Data scientists are familiar with prototyping - we do this as part of a well-understood process to arrive at the optimum solution. But prototyping is more than about perfecting the math; it should also be about testing interpretability of the results.  This need comes into stark prominence when you start […]

How design thinking will re-frame IoT analytics prototyping was published on SAS Voices.

4月 202016
 

As we look at the last 40 years of innovation using analytics, it can be both humbling and inspiring. I mean, who would have anticipated 40 years ago that SAS® would be used to analyze genomic data and help develop specialized medications as a result? Who would have guessed that […]

How to embed advanced analytics in your biggest ideas? was published on SAS Voices.

4月 152016
 

As promised a couple of weeks ago, I am very happy to share Part 2 of a webcast series highlighting how SAS participates in the space of digital analytics for data-driven marketing with applications for personalization and attribution. Before launching the video, let me set some context for what you are about to see.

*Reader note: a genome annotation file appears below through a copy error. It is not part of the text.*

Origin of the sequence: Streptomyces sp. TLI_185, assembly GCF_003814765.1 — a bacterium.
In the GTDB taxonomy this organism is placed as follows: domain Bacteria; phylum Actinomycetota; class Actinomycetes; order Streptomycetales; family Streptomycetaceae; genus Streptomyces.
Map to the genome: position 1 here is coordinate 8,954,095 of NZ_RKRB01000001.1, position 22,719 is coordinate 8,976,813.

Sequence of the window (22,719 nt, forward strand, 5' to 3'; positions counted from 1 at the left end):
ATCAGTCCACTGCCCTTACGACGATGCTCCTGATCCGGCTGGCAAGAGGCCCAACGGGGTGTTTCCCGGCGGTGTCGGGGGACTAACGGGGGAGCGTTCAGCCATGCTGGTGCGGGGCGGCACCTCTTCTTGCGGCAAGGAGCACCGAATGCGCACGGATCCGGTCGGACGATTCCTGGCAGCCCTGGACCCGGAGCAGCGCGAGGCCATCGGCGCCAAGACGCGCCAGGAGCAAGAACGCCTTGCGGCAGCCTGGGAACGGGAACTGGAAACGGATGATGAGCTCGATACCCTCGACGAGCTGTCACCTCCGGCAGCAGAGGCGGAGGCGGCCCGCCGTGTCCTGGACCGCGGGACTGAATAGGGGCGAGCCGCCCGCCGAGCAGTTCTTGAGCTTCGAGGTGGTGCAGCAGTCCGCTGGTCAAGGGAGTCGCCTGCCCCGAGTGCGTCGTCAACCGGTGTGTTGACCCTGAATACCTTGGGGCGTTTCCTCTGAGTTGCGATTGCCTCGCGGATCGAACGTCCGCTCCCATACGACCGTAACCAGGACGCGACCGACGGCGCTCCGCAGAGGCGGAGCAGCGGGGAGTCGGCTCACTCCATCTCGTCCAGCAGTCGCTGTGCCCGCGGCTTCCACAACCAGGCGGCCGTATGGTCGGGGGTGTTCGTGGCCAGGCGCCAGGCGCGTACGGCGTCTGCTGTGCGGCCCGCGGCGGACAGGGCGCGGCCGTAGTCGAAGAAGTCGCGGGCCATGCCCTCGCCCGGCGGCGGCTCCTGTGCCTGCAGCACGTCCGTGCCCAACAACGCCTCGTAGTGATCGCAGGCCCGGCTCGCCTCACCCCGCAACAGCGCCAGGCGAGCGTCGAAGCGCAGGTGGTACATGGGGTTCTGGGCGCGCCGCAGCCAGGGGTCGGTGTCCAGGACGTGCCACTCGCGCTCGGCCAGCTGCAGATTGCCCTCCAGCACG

Why do we care about the intersection of digital analytics and personalization? Honestly, it is increasingly important to predict how customers will behave so you can personalize experiences with relevance. The deeper your understanding of customer behavior and lifestyle preferences, the more impactful personalization can be. However, digital personalization at the individual level remains elusive for most enterprises who face challenges in data management, analytics, measurement, and execution. As customer interactions spread across fragmented touch points and consumers demand seamless and relevant experiences, content-oriented marketers have been forced to re-evaluate their strategies for engagement. But the complexity, pace and volume of modern marketing easily overwhelms traditional planning and design approaches that rely on historical conventions, myopic single-channel perspectives and sequential act-and-learn iteration.